EXPERIENCE Soaking in the atmosphere of two santhes — one, small and intimate in the neighbourhood, and another, large and full of art, BHUMIKA K. gives you a glimpse of what she saw and heard

ASunday that packs in two santhes is not to be resisted. It’s for people who revel in being part of a mulling multitude, standing and staring, not going anywhere in particular, soaking in the sights, sounds, and smells, indulging in irresistible impulse buys.

And so it was this Sunday that the annual Chitra Santhe beckoned one to Kumara Krupa Road with its promise of a sea of endless art, as did the annual Malleswaram Santhe on Malleswaram 17{+t}{+h}cross, with its friendly neighbourhood charm. Even as Bangalore becomes home to a host of multinational stores, there is that much of a tug in the opposite direction. The sudden growth of smaller markets where people bring in recycled products, or homemade products, with a very intimate human interface has simply shot up. And events like the Chitra Santhe bring people of a kind together, opening up and making art more reachable to everybody.

The Malleswaram Santhe is first on my day’s agenda. Stepping in amidst the fragrance of akki rotti and bisi bele bhath , and the warmth that comes with seeing familiar faces from the neighbourhood, I start a tour.

Designer jewellery and clothes dominate. I also see sandalwood powder, cucumber face cream, magnet-and-aloe vera eye mask, hot chilly coated cashew, chatnipudis and pickles, instant home-made breakfast mixes, kodubale, and I’m giddy with the choices on offer. Hand-knitted shawls and ponchos rubbed shoulders with colourful toys for kids, and readymade rangolis, hand-embroidered patchwork razais for babies. Two interesting nooks has ideas for upcycling, and recycling household waste.

Most of the people selling wares are small-scale home industries that operate out of their living room — many of the aunties string the jewellery themselves. They don’t have a shop. OK, so maybe not everyone with a stall is from the neighbourhood. Yet, the essence of the santhe is fulfilled – manufacturer/producer meets customer. No middlemen, some bargaining, some good humour.

After a quick recce, I’m zipping in Sunday late afternoon traffic-free roads towards Kumara Park Road. These may be two different kinds of santhes, but what links them together is the almost festive coming together of people, of a proud display of talent, some expectation, some give and take, human interaction… The atmosphere of a fair is all set. Under the shade of the canopy of trees, hundreds are already walking about, staring at colourful paintings propped up on the fence of the golf course. Innumerable on-the-spot portrait artists are armed with their sketch book, and pencil, with fidgety children sitting opposite them on plastic chairs — portraits are in demand. Face painting, nail art… the interpretations of ‘chitra’ seem to be many.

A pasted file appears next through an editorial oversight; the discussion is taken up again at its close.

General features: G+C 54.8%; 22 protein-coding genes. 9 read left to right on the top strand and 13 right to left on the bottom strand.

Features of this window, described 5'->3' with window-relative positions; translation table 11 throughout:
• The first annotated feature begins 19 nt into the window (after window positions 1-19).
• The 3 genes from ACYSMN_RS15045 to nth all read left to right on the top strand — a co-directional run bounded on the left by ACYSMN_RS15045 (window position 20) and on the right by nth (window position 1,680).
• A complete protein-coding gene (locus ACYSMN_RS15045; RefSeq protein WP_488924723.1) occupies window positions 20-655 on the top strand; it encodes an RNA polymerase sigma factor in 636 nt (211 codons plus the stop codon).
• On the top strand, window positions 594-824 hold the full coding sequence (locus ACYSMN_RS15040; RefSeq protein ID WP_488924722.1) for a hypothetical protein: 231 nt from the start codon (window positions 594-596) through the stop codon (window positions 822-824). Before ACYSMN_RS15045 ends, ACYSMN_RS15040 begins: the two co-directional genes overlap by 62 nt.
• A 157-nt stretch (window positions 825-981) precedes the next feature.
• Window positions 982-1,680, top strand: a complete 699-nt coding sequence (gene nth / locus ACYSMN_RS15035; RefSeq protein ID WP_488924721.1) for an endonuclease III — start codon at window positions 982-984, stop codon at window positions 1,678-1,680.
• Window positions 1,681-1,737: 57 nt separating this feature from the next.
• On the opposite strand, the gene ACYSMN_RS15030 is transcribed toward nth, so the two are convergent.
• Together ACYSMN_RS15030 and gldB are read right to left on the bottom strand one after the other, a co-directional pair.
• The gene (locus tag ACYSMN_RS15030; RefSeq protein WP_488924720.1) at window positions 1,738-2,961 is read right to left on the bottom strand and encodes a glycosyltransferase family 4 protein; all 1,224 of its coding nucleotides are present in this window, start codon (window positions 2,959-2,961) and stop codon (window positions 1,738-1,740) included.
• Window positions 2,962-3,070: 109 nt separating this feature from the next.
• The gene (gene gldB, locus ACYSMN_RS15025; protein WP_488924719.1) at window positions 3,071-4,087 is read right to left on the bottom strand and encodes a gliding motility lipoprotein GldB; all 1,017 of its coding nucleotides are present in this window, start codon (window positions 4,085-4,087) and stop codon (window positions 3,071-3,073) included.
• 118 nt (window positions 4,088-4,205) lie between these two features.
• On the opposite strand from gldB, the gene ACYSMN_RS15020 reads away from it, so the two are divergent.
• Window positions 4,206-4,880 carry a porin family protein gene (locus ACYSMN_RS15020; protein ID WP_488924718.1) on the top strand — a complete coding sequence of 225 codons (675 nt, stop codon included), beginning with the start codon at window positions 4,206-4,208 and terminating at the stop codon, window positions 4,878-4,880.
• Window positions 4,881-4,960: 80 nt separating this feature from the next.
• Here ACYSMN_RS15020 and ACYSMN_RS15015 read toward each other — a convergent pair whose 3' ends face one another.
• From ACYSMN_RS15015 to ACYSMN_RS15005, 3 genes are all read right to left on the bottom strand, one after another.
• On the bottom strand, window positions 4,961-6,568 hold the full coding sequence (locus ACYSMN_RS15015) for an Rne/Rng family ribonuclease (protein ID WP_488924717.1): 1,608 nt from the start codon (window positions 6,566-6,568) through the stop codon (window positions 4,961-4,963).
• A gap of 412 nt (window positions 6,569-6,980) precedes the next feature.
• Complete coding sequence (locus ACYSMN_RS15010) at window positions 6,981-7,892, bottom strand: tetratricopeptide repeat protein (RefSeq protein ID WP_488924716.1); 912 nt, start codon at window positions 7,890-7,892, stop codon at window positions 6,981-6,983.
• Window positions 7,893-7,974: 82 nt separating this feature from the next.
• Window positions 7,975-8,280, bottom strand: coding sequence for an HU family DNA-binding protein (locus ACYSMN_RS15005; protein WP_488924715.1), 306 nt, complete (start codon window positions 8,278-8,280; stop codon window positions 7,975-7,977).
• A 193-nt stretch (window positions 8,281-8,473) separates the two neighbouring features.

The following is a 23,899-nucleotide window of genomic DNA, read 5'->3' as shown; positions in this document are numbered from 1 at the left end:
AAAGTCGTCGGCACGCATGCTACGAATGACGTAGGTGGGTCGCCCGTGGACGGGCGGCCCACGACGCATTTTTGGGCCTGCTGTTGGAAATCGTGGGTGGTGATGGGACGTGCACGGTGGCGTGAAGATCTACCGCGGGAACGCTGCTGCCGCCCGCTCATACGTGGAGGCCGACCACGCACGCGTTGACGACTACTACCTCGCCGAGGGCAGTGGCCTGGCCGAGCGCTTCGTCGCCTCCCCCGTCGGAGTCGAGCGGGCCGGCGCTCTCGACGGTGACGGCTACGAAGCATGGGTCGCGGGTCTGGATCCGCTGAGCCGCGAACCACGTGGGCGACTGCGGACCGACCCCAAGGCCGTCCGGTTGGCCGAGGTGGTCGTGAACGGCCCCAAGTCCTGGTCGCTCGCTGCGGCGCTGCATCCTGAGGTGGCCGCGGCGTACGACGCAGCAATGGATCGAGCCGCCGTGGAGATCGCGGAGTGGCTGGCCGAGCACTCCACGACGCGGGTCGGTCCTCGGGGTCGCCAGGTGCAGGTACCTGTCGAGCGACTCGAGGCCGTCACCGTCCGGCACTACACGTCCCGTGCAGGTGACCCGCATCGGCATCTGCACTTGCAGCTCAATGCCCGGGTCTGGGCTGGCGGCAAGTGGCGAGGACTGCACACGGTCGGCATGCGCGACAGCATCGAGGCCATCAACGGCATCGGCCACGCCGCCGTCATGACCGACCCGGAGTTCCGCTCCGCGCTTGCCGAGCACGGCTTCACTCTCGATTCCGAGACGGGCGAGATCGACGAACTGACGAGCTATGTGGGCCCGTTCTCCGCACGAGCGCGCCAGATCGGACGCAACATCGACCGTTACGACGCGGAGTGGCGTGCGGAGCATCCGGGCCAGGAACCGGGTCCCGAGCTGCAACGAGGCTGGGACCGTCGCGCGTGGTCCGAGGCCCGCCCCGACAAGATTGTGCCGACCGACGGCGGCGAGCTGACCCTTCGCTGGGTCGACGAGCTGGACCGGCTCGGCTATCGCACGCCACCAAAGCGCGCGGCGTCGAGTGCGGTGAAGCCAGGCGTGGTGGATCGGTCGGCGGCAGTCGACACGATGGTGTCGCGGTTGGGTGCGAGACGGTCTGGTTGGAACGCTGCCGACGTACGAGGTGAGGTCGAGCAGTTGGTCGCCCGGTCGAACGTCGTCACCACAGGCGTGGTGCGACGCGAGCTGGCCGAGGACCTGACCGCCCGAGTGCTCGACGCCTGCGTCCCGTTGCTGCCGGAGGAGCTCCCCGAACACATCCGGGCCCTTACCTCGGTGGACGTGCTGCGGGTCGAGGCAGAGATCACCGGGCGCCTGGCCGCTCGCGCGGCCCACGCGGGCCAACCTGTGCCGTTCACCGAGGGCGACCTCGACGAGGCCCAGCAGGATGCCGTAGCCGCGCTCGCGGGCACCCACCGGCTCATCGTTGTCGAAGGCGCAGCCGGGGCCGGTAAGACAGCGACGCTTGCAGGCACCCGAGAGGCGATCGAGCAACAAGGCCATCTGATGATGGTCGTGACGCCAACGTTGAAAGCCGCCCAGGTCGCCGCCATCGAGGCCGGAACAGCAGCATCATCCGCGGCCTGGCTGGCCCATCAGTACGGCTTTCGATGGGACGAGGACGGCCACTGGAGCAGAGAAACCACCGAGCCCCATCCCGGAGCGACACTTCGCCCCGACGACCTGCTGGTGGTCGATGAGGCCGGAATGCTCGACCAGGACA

Landscapes, portraits, many mediums, many hues, pen paintings, water colours and acrylics, students and professionals, amateurs and folk artists – they were all there. A portrait of M.S. Subbulaxmi made of coffee-bean powder, a portrait of Amitabh Bachchan structured entirely of cut-up colour pencils, Che Guevara fashioned out of colourful electric tape. One is a student from Gulbarga, one is national award-winning artist from Coimbatore, one is a fifth-timer at the Santhe from Hyderabad, Madhubani artists, there’s a hearing-impaired lady selling her exquisite batik greeting cards…

As the crowds steadily pick up numbers and all you can see is a sea of heads bobbing on the road; I’m worrying if I can see even half of the stalls in the Santhe. I feel terrible skimming over some of the stalls — what must the artist, sitting with his hands crossed resignedly over his chest by his works, be thinking when I don’t even stop a few seconds to look? Is he hurt that his effort of perhaps an entire year is dismissed in the blink of an eye? Or is he the seasoned Santhe artist now familiar with people’s attitudes. Some offer a tired smile, some hand out their business card, one says, ‘Why don’t you buy this? It’s only 100 rupees…’. The mind begins to numb taking in so much. And there’s the constant announcement on the microphone.

The ubiquitous cellphone cameras click endlessly, a steady trickle of foreign tourists is encouraging to see. There are many professional cameramen clicking away. Distressed artists put up signs saying “please don’t take photos” but to not much effect. Fresh cucumber, boiled groundnut, ice candy, and spicy chururmuri beckon those already weary from the day’s walkabout. A huge dancing doll bang in the middle of the road directs you to the place where the idea took root; the Karnataka Chitrakala Parishath. On the way I meet a metallic camel sculpture. A giant Mahishasura is where everyone’s heading, in the CKP campus, to be photographed. There’s a rush to buy paints, easels, and paints. “Cute”, “Wow, beautiful”, “Pretty…”, “Bah…too much kitsch!” are words and phrases I overhear around me as people exclaim seeing the works. Some of them have a large newspaper-wrapped painting tucked under an arm. And are hungrily scouting for more. I overhear a woman complaining: “I didn’t like the colours in that painting.” Another dilemma — how do you decide what you want to buy? What will go with the colour of your wall, or what is good art? How do we judge what is good? What aesthetic do we apply?

Dusk sets in, and the orange glow of the streetlamps is cast. It’s winding up time. Last minute bargains, wrapping up precious works in newspaper to cart back home, exhaustion.

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